Back in 2006 I stumbled onto 300 in the cinema as a “nothing else on” choice. I had watched the trailers and had been generally underwhelmed. In the end I enjoyed both the visual style and the ‘over macho’ performances of all involved and so I was rather looking forward to seeing this year’s sequel.
Zack Snyder and Kurt Johnstad are back converting the original Frank Miller source to the big screen, but this time around Snyder passed the directing duties onto Noam Murro. I have never come across this gentleman’s name or work before, but he picked this movie over the terrible Die Hard 4, so he clearly has some smarts!
The movie is a partial sequel to 300, but takes place both before, during and after the Spartans’ suicidal stand against the mighty Xerxes. Survivors of the first film reprise their roles where needed, but this is primarily the tale of the Athenian General Themistocles (Sullivan Stapleton) and his attempts to prevent the second prong of Xerxes’s attack on Greece.
This second front is headed up by Artemisia (Eva Green), a former Greek slave who was rescued and later proved her worth to such a degree that she became the chief military adviser to Xerxes’s father King Darius. After Thermistocles kills Darius she manipulates Xerxes’s rise to Godhood and pushes him into the assault on Greece. She leads the naval assault on the south whilst Xerxes is taking his merry time over crushing Leonidas and the Spartan 300 in the north.
As you would expect from both the first film and the graphic novel origins of this story we are not treated to an overly complex plot. What story telling we do have is done well but the intricacies of Thermistocles’s seemingly uncounterable tactics are left to the imagination, as the film focuses on the incredibly visceral action.
The visual style follows what went before in 300 and the semi-illustrated effects really lends themselves well to the 3D presentation of the film. I generally thing that 3D only works well in the animation genre of movies but here it crosses over into live action well.
All the new male roles are played by actors completely unknown to me. A quick search reveals them all to be TV actors in shows I never watched so I will treat them as movie débutantes. This is not really the film to show off their talents well, beyond their ability to have six packs and to grunt and roar in battle, we are treated to a steady stream of machismo and Father-Son bonding that carries on the trend set in the previous film. As the male lead Stapleton is pretty ordinary. He is certainly not as charismatic as Gerard Butler’s Leonidas and at certain times he seems just a little bit too understated and laid back. It is not clear why his men love him so much.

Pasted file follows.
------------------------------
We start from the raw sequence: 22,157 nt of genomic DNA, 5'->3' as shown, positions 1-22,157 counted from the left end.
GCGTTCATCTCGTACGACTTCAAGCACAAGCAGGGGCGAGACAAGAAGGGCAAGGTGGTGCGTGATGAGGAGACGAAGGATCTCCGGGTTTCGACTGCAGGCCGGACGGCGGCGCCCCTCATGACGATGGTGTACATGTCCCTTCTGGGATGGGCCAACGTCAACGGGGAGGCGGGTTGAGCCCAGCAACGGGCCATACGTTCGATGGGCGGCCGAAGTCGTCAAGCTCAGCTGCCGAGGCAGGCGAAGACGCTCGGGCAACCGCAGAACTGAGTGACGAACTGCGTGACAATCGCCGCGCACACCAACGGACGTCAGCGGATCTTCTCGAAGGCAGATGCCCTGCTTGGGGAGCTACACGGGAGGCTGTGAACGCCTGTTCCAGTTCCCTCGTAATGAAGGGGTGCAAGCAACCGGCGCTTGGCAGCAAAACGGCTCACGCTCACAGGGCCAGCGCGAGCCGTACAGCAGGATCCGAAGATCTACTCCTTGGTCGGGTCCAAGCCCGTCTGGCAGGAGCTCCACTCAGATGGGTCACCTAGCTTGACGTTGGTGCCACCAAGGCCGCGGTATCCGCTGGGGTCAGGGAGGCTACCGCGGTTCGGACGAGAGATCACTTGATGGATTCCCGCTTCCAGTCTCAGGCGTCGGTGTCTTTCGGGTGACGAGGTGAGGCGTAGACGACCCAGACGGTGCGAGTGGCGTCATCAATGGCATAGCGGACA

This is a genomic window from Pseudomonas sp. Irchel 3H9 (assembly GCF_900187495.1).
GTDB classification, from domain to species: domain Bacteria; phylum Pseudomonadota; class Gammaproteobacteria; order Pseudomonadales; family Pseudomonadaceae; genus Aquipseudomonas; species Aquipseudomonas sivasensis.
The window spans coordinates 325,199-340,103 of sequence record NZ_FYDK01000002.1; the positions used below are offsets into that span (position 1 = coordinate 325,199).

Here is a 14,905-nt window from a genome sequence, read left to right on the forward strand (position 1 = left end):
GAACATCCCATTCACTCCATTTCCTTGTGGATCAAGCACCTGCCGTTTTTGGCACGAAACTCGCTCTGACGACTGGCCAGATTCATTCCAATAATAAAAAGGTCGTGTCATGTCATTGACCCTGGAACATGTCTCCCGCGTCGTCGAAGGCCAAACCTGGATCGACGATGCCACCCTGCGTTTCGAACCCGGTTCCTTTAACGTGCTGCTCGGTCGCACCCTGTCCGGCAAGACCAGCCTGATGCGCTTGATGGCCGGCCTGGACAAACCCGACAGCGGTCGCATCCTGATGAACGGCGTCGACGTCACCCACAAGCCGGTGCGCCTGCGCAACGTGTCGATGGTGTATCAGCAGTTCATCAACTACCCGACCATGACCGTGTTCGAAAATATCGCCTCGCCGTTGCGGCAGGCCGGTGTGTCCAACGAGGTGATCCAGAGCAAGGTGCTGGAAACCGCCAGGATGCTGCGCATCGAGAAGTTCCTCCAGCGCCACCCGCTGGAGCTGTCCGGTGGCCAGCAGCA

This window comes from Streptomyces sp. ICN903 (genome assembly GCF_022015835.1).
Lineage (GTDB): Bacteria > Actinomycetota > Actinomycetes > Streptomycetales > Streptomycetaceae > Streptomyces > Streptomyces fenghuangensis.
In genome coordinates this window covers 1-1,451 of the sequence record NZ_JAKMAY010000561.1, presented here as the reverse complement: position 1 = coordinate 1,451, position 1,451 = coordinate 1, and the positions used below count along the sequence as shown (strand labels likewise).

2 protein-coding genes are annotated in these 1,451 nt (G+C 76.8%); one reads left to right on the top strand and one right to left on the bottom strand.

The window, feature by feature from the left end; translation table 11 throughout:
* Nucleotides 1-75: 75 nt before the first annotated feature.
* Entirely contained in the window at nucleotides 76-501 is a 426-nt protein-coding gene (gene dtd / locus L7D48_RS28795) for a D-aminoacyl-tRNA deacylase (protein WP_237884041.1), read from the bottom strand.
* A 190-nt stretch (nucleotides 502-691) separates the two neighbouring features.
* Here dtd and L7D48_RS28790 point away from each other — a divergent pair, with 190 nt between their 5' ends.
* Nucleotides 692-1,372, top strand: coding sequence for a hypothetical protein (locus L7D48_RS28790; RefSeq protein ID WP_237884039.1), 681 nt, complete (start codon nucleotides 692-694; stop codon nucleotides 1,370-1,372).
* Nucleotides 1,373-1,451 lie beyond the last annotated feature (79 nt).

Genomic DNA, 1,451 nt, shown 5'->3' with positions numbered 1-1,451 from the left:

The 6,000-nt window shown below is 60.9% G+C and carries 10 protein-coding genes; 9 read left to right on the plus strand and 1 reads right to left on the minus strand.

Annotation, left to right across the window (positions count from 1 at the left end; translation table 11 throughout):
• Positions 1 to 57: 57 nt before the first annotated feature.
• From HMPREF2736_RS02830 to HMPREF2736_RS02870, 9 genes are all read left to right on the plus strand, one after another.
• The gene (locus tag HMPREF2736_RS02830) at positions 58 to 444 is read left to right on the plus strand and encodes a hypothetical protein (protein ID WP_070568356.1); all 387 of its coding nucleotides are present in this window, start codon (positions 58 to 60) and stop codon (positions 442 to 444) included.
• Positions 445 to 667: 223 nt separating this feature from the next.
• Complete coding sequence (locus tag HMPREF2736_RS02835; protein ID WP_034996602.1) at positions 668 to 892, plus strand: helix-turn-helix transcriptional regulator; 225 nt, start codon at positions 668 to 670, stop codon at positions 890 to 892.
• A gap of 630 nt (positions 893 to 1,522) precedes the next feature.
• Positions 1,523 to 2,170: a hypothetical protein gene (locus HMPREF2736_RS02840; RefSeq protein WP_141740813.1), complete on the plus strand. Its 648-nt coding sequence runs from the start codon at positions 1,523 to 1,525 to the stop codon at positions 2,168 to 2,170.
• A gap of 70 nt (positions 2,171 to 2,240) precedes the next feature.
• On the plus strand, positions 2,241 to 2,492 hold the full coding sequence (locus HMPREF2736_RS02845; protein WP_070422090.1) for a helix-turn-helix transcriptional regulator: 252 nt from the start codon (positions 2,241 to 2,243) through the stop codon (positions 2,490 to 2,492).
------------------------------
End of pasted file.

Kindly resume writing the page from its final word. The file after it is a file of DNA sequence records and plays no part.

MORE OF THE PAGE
The recurring males play their parts well. David Wenham’s Dilios is sadly underused, where Hans Matheson (Aesyklos) and Rodrigo Santoro (Xerxes) are just repeating where they left off 8 years ago.
That leaves us with the women, of which we have two. Lena Headey returns as the widowed Queen Gorgo and primarily plays the role of the narrator for the first 30 minutes. For the rest of the film she is more than a bit psycho and apart from the hair colour I found her Gorgo hard to separate from her Game of Thrones character Cersei.
Finally we return to Eva Green. Since Casino Royale I have been in love with her and she carries this film throughout. Artemesia is a cold, calculating sociopath and she manipulates those around her with both her beauty and her skill at arms. In this role Ms Green is stunning. Whether clothed or naked she is terrifying and yet overpoweringly sexy. The one sex scene in the film is probably one of the most consensually violent sex scenes I have witnessed and it really required the air conditioning to be turned up a notch! Even my partner agreed that she felt a bit flushed.
In summary we have an ultra violent film that is probably not as good as it’s predecessor. However it is worth watching in 3D on the big screen just for Eva Green alone. I may go again, even if just to listen to Black Sabbath’s War Pigs played by an orchestra! Why that isn’t on the official soundtrack is bemusing!